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Downsizing Baby Boomers and local job growth were among the major factors that spurred the highest level of housing construction in Victoria, BC, since 1976.

In December alone, contractors broke ground for 775 homes, up from 204 housing starts observed during the same month in 2017, according to the Canada Mortgage and Housing Corporation (CMHC), which tracks homebuilding activity each month through surveys and site visits.

Total 2018 starts in Metro Victoria numbered 4,273 units, up from 3,862 units in 2017.

“Rental units were half of all housing starts in 2018 in response to heightened rental demand and low vacancy rates,” writes CMHC in its December 2018 housing starts report.

Part of that demand stems from demographic trends, suggests Peter Gaby, a partner at DFH Real Estate, a Greater Victoria-based real estate firm. “Now we’re seeing the effect of Baby Boomers retiring,” he tells Livabl.

Not only are downsizing Boomers creating demand for condos in Victoria, they are also behind some of the increased interest in rental accomodations. “Our vacancy rate is super low, like we’re around 1 percent,” Gaby adds.

At the same time, low interest rates have favoured developers as they financed construction over the past year, Gaby notes.

There are other factors that have supported Victoria’s homebuilding boom. One of them has to do with a burgeoning local tech industry, says Bryan Yu, deputy chief economist for Central 1, a BC-based credit union.

“The region itself has benefitted from a very low unemployment rate [and] a strong labour market in recent years,” Yu tells Livabl.

“We’re actually hearing a lot of noise about more technology workers and technology companies setting up shop in Victoria because it’s cheaper,” he continues.

The same is true for the cost of owning a home. The average price of a single-family home in Victoria last month was $850,562, while the benchmark price of a detached home in Greater Vancouver was $1,479,000.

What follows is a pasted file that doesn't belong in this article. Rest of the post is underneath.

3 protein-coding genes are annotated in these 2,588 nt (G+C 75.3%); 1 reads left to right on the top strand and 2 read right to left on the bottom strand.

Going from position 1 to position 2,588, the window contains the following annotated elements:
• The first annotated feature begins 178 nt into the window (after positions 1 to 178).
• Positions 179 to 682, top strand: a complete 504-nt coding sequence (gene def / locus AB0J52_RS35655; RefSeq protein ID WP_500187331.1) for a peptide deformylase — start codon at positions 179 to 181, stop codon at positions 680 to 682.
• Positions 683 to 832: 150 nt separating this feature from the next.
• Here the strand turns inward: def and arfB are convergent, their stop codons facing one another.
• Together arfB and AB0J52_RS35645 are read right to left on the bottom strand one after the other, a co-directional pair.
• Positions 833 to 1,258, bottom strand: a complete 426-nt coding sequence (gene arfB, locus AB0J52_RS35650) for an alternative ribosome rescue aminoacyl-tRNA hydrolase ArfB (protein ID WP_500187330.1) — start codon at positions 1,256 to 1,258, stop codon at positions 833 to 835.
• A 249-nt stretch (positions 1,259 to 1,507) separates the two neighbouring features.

It should be no surprise then that Victoria’s relative affordability compared to Vancouver has been attracting homebuyers from the Lower Mainland.

“Some individuals who are looking for affordability can’t afford that [cost of housing] in the Lower Mainland, so they’re spreading their wings a little bit and going into other smaller cities,” Yu explains.

As demand has increased for ownership housing, prices have increased, pushing some local would-be buyers to the rental market, which has fed into that segment’s exuberant rate of construction for new apartments.

So will the homebuilding boom continue in 2019? Yu sees a calmer year ahead.

Province-wide Central 1 anticipates housing starts will drop by about 20 percent this year, due largely to mortgage stress testing and the weakened resale market, and Yu doesn’t expect Victoria will be spared from the effects of this either.

“I think it’s going to peter off. We don’t anticipate that this December bounce [in starts] is going to continue,” says Yu.

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